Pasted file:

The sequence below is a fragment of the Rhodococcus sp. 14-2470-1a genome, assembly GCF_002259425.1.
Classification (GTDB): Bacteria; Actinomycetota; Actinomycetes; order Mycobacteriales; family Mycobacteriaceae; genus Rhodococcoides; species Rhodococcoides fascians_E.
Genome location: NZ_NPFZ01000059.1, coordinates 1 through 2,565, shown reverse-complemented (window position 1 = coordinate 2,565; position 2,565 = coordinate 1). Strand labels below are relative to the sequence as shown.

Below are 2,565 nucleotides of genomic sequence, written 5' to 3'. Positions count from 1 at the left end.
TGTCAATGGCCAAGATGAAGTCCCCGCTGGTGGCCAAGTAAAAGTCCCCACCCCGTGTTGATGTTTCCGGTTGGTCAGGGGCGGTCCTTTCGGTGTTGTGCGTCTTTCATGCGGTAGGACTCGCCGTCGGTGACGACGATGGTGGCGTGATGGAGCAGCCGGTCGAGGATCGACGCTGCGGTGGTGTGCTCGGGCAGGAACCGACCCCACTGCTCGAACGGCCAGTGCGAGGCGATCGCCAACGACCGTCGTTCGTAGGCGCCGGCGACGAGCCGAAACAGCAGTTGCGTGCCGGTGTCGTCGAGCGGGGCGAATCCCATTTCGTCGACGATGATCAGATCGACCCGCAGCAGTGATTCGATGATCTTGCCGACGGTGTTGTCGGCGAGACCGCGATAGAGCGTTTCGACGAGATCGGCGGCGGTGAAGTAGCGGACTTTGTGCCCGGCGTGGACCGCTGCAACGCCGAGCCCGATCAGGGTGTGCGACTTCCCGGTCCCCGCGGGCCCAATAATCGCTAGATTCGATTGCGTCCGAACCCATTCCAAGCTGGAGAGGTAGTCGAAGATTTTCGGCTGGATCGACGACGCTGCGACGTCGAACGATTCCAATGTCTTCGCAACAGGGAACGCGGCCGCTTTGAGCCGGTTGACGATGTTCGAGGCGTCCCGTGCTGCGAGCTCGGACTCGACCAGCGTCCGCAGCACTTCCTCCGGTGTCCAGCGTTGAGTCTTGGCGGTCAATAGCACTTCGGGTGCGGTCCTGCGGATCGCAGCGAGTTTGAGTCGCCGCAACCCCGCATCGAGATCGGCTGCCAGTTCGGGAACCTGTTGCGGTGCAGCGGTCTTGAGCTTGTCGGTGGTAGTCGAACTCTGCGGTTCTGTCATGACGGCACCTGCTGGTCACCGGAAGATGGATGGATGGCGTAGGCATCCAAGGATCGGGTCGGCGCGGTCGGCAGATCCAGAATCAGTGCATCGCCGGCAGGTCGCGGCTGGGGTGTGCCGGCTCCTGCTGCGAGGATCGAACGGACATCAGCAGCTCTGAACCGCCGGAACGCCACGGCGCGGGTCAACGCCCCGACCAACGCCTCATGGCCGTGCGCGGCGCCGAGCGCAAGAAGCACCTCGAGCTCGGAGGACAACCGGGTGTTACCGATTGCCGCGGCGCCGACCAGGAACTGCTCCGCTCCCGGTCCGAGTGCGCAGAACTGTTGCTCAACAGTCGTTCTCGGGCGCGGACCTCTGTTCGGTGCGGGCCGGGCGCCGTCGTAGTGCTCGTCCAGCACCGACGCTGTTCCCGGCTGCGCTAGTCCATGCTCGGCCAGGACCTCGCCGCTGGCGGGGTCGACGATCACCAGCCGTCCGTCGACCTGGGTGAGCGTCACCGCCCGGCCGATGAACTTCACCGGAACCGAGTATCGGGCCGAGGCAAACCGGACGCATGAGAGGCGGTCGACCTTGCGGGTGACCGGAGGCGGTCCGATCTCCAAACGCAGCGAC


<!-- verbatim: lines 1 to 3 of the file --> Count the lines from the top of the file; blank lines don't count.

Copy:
The sequence below is a fragment of the Rhodococcus sp. 14-2470-1a genome, assembly GCF_002259425.1.
Classification (GTDB): Bacteria; Actinomycetota; Actinomycetes; order Mycobacteriales; family Mycobacteriaceae; genus Rhodococcoides; species Rhodococcoides fascians_E.
Genome location: NZ_NPFZ01000059.1, coordinates 1 through 2,565, shown reverse-complemented (window position 1 = coordinate 2,565; position 2,565 = coordinate 1). Strand labels below are relative to the sequence as shown.